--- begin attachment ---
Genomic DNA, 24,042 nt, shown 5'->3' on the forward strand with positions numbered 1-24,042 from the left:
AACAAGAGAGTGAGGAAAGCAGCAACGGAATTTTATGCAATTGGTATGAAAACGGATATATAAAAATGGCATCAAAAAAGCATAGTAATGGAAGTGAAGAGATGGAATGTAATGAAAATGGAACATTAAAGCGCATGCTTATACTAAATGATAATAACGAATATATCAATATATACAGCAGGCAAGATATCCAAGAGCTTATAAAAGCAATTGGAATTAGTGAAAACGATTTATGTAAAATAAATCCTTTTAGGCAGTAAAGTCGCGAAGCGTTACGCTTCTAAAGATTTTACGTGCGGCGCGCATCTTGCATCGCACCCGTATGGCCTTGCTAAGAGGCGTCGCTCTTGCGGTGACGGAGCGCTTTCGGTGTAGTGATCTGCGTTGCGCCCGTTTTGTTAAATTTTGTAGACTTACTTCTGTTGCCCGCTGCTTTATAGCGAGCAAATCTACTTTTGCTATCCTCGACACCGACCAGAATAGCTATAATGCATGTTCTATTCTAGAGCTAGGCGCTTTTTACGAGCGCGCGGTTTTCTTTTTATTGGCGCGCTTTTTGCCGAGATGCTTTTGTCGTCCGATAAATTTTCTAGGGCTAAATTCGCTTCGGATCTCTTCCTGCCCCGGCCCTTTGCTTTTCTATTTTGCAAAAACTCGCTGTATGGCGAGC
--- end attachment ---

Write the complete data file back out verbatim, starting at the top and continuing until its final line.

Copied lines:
Genomic DNA, 24,042 nt, shown 5'->3' on the forward strand with positions numbered 1-24,042 from the left:
AACAAGAGAGTGAGGAAAGCAGCAACGGAATTTTATGCAATTGGTATGAAAACGGATATATAAAAATGGCATCAAAAAAGCATAGTAATGGAAGTGAAGAGATGGAATGTAATGAAAATGGAACATTAAAGCGCATGCTTATACTAAATGATAATAACGAATATATCAATATATACAGCAGGCAAGATATCCAAGAGCTTATAAAAGCAATTGGAATTAGTGAAAACGATTTATGTAAAATAAATCCTTTTAGGCAGTAAAGTCGCGAAGCGTTACGCTTCTAAAGATTTTACGTGCGGCGCGCATCTTGCATCGCACCCGTATGGCCTTGCTAAGAGGCGTCGCTCTTGCGGTGACGGAGCGCTTTCGGTGTAGTGATCTGCGTTGCGCCCGTTTTGTTAAATTTTGTAGACTTACTTCTGTTGCCCGCTGCTTTATAGCGAGCAAATCTACTTTTGCTATCCTCGACACCGACCAGAATAGCTATAATGCATGTTCTATTCTAGAGCTAGGCGCTTTTTACGAGCGCGCGGTTTTCTTTTTATTGGCGCGCTTTTTGCCGAGATGCTTTTGTCGTCCGATAAATTTTCTAGGGCTAAATTCGCTTCGGATCTCTTCCTGCCCCGGCCCTTTGCTTTTCTATTTTGCAAAAACTCGCTGTATGGCGAGC